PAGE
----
I was talking everything through with Josh and he said, “This just isn’t worth it.  You don’t need all this stress.  You could get a job anywhere, make more money and be less stressed.  Let’s exit and figure out a way for you to sell.”  So, he called a Winston-Salem business broker, Ron Buck.

Winston-Salem Business Broker, Ron Buck, Murphy Business & Financial Corporation

For those of you who aren’t aware, a business broker is basically like a real estate agent for businesses.  You hire one to help you find a buyer or you can hire a broker to help you find the best business opportunity.  The broker keeps everything moving and is an intermediary between the seller and the buyer making sure the business valuation makes sense for both parties.

When Josh talked to Ron, he didn’t use my name or my business name.  Ron was very enthusiastic that he could find a buyer for my business especially because it is a membership-based model with predictable reoccurring revenue and relatively predictable expenses.  He suggested a number, which seemed fair.  But then he said this: “I mean, it just seems like she’s not as profitable as she could be.  If she made a few changes and got the business to a little higher level, I could get $XXX instead of the number I just mentioned.”  Um, I’m not going to tell you what the numbers were, but let’s just say that I wanted the higher one.  Like, really wanted the higher one.  Ron suggested that I talk to this business coach he knew, Mary Ann, who would help me create a plan to exit.

Business Coach, Mary Ann Hauser, ActionCOACH

My first meeting with Mary Ann required a lot of tissues.  I was just spent, exhausted and overwhelmed with all of the “un-fun” things I was having to deal with each day running my businesses.  I remember saying, “I have a f*cking MBA from Wake Forest.  Why can’t I make this work?  Please help.”  We talked a little more and as we reached the end of the meeting, she asked me if I was ready to start coaching and how I would like to pay for her services.  I had no extra money.  I handed her my American Express card and thought: “What do I have to lose?  If I don’t do this, I’ll probably be filing for bankruptcy.  If it works, then sweet!”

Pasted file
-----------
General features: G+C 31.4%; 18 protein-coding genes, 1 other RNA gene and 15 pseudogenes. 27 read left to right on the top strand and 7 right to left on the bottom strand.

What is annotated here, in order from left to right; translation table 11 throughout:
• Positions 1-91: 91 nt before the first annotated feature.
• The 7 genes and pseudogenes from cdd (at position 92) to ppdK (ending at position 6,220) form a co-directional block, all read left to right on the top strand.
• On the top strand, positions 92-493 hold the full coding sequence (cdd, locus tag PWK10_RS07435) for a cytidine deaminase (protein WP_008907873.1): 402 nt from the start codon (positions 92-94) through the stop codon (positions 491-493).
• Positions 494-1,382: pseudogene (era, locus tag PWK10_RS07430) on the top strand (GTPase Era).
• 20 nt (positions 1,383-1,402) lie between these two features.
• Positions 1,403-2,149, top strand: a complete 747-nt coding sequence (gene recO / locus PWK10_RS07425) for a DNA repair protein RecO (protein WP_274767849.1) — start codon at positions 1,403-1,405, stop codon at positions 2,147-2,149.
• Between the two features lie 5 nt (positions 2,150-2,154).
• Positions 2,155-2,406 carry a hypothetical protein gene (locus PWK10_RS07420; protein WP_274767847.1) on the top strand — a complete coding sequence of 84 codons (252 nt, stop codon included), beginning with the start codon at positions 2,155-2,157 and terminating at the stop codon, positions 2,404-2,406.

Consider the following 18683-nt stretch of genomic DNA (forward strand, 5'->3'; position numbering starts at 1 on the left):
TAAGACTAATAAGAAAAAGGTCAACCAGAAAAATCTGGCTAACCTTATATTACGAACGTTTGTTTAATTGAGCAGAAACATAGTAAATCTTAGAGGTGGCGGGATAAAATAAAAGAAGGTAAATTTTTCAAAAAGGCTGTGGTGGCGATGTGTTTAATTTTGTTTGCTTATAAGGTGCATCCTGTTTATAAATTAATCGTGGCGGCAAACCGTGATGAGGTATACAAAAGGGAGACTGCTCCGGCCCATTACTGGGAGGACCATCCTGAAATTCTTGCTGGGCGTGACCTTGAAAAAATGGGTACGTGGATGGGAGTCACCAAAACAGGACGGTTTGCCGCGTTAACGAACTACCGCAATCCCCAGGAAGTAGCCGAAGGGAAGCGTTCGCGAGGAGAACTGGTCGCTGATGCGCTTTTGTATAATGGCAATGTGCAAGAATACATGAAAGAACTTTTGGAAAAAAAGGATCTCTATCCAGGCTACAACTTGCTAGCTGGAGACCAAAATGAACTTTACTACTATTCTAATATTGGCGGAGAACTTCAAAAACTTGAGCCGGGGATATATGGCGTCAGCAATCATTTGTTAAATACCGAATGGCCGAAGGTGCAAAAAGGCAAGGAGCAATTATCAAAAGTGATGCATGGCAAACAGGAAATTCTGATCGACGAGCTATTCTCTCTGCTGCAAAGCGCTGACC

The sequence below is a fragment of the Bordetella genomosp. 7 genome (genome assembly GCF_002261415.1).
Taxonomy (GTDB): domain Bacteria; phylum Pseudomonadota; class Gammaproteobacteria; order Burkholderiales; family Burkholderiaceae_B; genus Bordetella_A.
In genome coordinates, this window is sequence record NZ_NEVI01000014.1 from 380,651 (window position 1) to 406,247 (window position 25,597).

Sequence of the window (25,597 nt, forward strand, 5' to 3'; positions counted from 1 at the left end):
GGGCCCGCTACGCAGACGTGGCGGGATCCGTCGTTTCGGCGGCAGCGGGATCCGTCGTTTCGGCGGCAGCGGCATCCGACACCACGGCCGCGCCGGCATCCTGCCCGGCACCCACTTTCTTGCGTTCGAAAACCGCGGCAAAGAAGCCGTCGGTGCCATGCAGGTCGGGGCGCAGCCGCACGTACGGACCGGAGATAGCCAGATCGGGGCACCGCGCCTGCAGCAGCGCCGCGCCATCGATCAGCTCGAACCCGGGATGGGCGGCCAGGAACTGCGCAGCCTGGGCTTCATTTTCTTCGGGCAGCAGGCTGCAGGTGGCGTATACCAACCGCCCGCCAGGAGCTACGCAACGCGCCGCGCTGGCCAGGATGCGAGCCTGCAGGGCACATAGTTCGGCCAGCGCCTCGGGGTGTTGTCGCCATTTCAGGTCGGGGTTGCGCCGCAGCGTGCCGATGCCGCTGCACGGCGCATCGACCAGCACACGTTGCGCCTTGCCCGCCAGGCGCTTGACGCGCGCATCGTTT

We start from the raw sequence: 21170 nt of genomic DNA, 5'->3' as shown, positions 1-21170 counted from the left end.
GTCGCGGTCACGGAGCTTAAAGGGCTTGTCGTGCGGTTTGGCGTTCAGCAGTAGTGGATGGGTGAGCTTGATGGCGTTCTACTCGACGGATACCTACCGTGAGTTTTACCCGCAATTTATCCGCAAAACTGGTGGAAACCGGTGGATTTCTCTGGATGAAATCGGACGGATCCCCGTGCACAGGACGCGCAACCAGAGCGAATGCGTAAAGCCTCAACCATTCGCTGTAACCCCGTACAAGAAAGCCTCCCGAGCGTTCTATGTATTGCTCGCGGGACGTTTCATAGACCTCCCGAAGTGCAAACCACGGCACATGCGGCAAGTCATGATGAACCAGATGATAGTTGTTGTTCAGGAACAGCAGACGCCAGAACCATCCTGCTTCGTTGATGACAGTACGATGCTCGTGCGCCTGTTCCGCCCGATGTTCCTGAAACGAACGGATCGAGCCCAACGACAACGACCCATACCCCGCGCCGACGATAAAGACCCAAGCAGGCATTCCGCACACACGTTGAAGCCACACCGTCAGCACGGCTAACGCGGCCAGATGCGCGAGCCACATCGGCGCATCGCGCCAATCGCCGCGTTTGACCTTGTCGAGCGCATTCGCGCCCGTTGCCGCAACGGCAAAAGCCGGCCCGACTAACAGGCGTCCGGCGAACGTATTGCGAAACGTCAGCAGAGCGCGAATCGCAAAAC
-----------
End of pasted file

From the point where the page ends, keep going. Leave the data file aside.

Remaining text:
That is how I got here.  Josh, Ron, Mary Ann.  I’m so thankful that they led me to be on that podium holding that award.  Now I can sell, sit on the beach and never hear:

“The mic won’t work.” 

“Do we have more batteries?”

“We’re down to 1 case of water.”

“Carolyn, we’re out of soap, paper towels, other paper towels that we use, World’s Best Glass Cleaner or fill in the blank _____.”

“You know what you really should do …”

Fade to black.

Just kidding!

Actually, the opposite.  I’m in the process of figuring out how to open more studios and keep growing.  I’ve realized that I’m just not done working on my business.  There are so many things that I need to implement.  We could be even better than where we are now.  Sure, one day I’ll sell.  But not today.

I have a lot of great ideas for future posts from hearing all the amazing speakers at the BEF.  You’ll just have to stay tuned for next week’s topic.

Until then, stay on your toes!